It’s helped me a lot, Meredith. It sucks on Sunday because I have to really plan out the meals and such (if not exact days than at least know what I’m cooking to cover me for all the nights of the week), but it’s SO worth it in the end. Plus, I save a ton on gas. We live in the middle of nowhere, and I find that other than Mondays and Fridays, I rarely have cause to drive other then dropping off/picking up kids from school. If I have to schedule doctor’s appointments or something, I only make them Tues-Thurs, 9am – 1pm. That way, I only lose my marketing time and don’t eat into my real writing time at all.

      Hope it helps!


  16. April 20, 2010 3:11 pm

    I get these questions from people at my day job. How do I find time to write, have a family do my blog and work 40 hours a week. I give them the same answers you do. Because there are things I want to accomplish. And I write because it keeps me focused. I write on my lunch hour and for three hours at night.

    Great post Michelle, glad I am not the only one who feels this way about a writing.


    • michellezinkbooks permalink*
      April 20, 2010 7:57 pm

      Now, THAT’S what I’m talking about!

      After talent, I believe that nothing is a greater precursor to publication than determination. By being so persistent and determined, you’ve upped your chances of success exponentially!


  17. michellezinkbooks permalink*
    April 20, 2010 3:09 pm

    Oh, Sav, let’s not even speak of waistlines. I have come to the unfortunate realization that the more I do the thing that keeps me sane (writing) the bigger my waistline. Hmm… insanity or bigger pants?

    I love the nighttime hours, Laura. In the summer when I don’t have to get up so early with the kids, I slip into a 2am bedtime. Those late night writing sprees are some of my favorites.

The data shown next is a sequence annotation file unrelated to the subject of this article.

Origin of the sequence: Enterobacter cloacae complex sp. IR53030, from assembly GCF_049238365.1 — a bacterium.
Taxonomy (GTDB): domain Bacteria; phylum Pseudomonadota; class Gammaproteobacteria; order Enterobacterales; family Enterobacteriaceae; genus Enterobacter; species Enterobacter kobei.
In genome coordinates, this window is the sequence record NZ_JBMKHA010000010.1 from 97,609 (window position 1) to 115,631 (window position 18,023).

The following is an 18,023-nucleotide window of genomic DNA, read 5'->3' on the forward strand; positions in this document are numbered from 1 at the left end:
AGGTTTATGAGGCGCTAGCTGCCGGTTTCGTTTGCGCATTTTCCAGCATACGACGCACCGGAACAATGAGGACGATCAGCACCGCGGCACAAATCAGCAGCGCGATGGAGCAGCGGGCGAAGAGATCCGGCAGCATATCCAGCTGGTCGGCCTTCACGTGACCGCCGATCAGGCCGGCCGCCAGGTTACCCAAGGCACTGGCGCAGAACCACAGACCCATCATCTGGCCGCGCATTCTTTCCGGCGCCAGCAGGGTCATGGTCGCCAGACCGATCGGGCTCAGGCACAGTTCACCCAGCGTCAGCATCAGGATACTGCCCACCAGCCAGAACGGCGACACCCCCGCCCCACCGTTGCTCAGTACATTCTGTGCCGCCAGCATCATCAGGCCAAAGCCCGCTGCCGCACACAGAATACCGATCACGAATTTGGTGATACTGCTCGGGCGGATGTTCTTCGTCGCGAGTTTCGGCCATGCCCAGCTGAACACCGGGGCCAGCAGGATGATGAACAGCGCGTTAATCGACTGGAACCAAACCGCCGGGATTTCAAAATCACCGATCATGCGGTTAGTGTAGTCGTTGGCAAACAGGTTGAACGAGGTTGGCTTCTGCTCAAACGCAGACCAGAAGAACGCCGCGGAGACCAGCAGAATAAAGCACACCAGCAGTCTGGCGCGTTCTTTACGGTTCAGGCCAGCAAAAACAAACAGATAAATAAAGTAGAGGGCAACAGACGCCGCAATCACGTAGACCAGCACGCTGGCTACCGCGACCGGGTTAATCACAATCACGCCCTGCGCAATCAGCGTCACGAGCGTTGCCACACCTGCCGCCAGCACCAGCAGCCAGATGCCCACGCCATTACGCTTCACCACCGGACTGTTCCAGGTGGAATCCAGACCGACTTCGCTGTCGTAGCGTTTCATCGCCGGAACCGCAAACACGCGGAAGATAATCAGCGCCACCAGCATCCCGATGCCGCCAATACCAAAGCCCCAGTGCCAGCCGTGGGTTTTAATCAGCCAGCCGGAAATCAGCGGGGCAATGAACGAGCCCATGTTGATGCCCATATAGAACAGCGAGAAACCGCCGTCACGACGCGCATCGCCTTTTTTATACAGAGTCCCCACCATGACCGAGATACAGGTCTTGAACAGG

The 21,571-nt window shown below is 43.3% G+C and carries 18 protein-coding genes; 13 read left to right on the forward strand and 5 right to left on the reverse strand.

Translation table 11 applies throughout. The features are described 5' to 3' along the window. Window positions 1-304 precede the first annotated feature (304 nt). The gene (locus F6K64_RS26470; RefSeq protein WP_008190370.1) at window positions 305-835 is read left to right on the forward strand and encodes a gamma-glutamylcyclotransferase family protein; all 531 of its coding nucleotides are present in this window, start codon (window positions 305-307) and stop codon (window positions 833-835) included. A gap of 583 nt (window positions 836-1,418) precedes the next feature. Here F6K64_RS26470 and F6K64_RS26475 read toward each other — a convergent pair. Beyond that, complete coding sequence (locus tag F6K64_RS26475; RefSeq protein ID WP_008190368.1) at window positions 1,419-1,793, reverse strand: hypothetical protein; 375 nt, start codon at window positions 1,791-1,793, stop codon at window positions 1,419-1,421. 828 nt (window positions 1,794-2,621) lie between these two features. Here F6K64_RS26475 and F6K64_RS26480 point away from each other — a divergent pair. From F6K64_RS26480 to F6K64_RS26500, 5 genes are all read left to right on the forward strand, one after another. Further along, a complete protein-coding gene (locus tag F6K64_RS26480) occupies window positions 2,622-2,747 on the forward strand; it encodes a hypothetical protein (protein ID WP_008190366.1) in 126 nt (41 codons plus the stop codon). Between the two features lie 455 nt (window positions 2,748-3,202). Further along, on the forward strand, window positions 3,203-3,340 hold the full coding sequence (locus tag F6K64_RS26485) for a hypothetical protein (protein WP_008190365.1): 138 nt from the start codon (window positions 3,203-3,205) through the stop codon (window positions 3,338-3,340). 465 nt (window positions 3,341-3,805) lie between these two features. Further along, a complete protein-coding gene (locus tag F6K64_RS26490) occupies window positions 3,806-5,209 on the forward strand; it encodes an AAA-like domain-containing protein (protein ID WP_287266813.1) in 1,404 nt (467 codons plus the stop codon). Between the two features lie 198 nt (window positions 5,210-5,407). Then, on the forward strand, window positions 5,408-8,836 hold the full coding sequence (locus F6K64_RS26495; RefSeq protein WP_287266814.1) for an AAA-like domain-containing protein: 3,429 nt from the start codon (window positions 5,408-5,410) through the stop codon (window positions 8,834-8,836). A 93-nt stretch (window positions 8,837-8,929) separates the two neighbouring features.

And Nettie, I’m sure you are doing just fine!

    *hugs* to all!

  18. April 20, 2010 12:22 pm

    Full of awe and admiration. Makes me realise I have no reasons to procrastinate, just excuses. Sleep well tonight, Michelle. Nx

  19. April 20, 2010 11:59 am

    Great post!!! I’m glad I’m not the only one who sets aside hours of time in the evening to write. πŸ˜‰

  20. April 20, 2010 11:55 am

    Isn’t it weird how we authors always seem to feel unworthy, and want to prove our worth? I think that desire it was keeps us struggling against all odds. At the very least, there’s usually a correlation, from what I have seen, between being an artist and being “the oddball” in the raising family; perhaps that causes our “outsider” feelings. But who knows? I am not a psychiatrist. These are just guesses. I feel adrift when I’m not actively working on something, too–and my waistline gets the brunt of it. 😦

  21. michellezinkbooks permalink*
    April 20, 2010 11:54 am

    I totally know where you’re coming from, Pam! Most days, I would be mortified if someone actually showed up at my door, and this is from someone who used to OIL my wood furniture once a week.

    Can you say, “Too much time on your hands?”

    Anyway, just do what I do – tell yourself no one but you will notice anyway!


  22. April 20, 2010 11:45 am

    Great blog. I am fighting the my house has to be super clean all the time or I might die demon at the moment. It’s interesting to see how you do it all and I think authors who know how to or are willing to connect with their audience and self promote and social network are sought after and do better in the publishing world. Thanks for the insight into your day.